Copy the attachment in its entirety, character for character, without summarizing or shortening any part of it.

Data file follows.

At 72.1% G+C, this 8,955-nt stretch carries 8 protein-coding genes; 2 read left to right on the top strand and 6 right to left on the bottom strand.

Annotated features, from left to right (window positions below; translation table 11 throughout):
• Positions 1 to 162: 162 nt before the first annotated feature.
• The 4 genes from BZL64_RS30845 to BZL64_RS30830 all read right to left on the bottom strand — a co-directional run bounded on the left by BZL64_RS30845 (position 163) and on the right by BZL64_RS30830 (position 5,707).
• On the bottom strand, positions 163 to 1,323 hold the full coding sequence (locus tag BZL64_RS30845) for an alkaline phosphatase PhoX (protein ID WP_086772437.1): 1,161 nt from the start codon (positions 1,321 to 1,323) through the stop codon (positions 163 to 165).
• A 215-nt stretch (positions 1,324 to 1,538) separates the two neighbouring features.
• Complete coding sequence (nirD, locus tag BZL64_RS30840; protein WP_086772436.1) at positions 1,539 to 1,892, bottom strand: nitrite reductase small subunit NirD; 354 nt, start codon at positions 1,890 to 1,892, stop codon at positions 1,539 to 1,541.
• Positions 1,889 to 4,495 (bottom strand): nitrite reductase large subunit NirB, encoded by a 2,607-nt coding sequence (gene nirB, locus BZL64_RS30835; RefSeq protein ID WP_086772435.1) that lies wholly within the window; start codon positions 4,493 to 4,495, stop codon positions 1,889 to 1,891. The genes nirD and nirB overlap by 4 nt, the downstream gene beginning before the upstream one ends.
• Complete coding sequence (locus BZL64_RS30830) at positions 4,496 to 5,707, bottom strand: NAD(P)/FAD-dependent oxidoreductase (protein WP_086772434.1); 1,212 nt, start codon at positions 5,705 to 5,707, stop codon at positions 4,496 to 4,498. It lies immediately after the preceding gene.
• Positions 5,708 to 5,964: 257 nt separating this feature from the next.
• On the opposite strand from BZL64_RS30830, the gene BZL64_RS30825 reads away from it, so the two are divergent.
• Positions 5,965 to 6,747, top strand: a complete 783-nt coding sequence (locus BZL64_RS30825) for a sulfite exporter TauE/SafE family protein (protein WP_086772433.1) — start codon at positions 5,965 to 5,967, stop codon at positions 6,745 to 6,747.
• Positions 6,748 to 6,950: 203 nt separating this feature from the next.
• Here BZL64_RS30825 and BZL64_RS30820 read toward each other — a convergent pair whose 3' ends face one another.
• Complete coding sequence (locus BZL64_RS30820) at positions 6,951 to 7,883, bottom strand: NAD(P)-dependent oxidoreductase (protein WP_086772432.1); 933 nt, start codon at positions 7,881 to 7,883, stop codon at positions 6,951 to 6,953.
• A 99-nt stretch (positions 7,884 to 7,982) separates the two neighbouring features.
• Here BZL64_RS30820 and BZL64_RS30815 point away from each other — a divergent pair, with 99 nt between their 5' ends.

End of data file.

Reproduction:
At 72.1% G+C, this 8,955-nt stretch carries 8 protein-coding genes; 2 read left to right on the top strand and 6 right to left on the bottom strand.

Annotated features, from left to right (window positions below; translation table 11 throughout):
• Positions 1 to 162: 162 nt before the first annotated feature.
• The 4 genes from BZL64_RS30845 to BZL64_RS30830 all read right to left on the bottom strand — a co-directional run bounded on the left by BZL64_RS30845 (position 163) and on the right by BZL64_RS30830 (position 5,707).
• On the bottom strand, positions 163 to 1,323 hold the full coding sequence (locus tag BZL64_RS30845) for an alkaline phosphatase PhoX (protein ID WP_086772437.1): 1,161 nt from the start codon (positions 1,321 to 1,323) through the stop codon (positions 163 to 165).
• A 215-nt stretch (positions 1,324 to 1,538) separates the two neighbouring features.
• Complete coding sequence (nirD, locus tag BZL64_RS30840; protein WP_086772436.1) at positions 1,539 to 1,892, bottom strand: nitrite reductase small subunit NirD; 354 nt, start codon at positions 1,890 to 1,892, stop codon at positions 1,539 to 1,541.
• Positions 1,889 to 4,495 (bottom strand): nitrite reductase large subunit NirB, encoded by a 2,607-nt coding sequence (gene nirB, locus BZL64_RS30835; RefSeq protein ID WP_086772435.1) that lies wholly within the window; start codon positions 4,493 to 4,495, stop codon positions 1,889 to 1,891. The genes nirD and nirB overlap by 4 nt, the downstream gene beginning before the upstream one ends.
• Complete coding sequence (locus BZL64_RS30830) at positions 4,496 to 5,707, bottom strand: NAD(P)/FAD-dependent oxidoreductase (protein WP_086772434.1); 1,212 nt, start codon at positions 5,705 to 5,707, stop codon at positions 4,496 to 4,498. It lies immediately after the preceding gene.
• Positions 5,708 to 5,964: 257 nt separating this feature from the next.
• On the opposite strand from BZL64_RS30830, the gene BZL64_RS30825 reads away from it, so the two are divergent.
• Positions 5,965 to 6,747, top strand: a complete 783-nt coding sequence (locus BZL64_RS30825) for a sulfite exporter TauE/SafE family protein (protein WP_086772433.1) — start codon at positions 5,965 to 5,967, stop codon at positions 6,745 to 6,747.
• Positions 6,748 to 6,950: 203 nt separating this feature from the next.
• Here BZL64_RS30825 and BZL64_RS30820 read toward each other — a convergent pair whose 3' ends face one another.
• Complete coding sequence (locus BZL64_RS30820) at positions 6,951 to 7,883, bottom strand: NAD(P)-dependent oxidoreductase (protein WP_086772432.1); 933 nt, start codon at positions 7,881 to 7,883, stop codon at positions 6,951 to 6,953.
• A 99-nt stretch (positions 7,884 to 7,982) separates the two neighbouring features.
• Here BZL64_RS30820 and BZL64_RS30815 point away from each other — a divergent pair, with 99 nt between their 5' ends.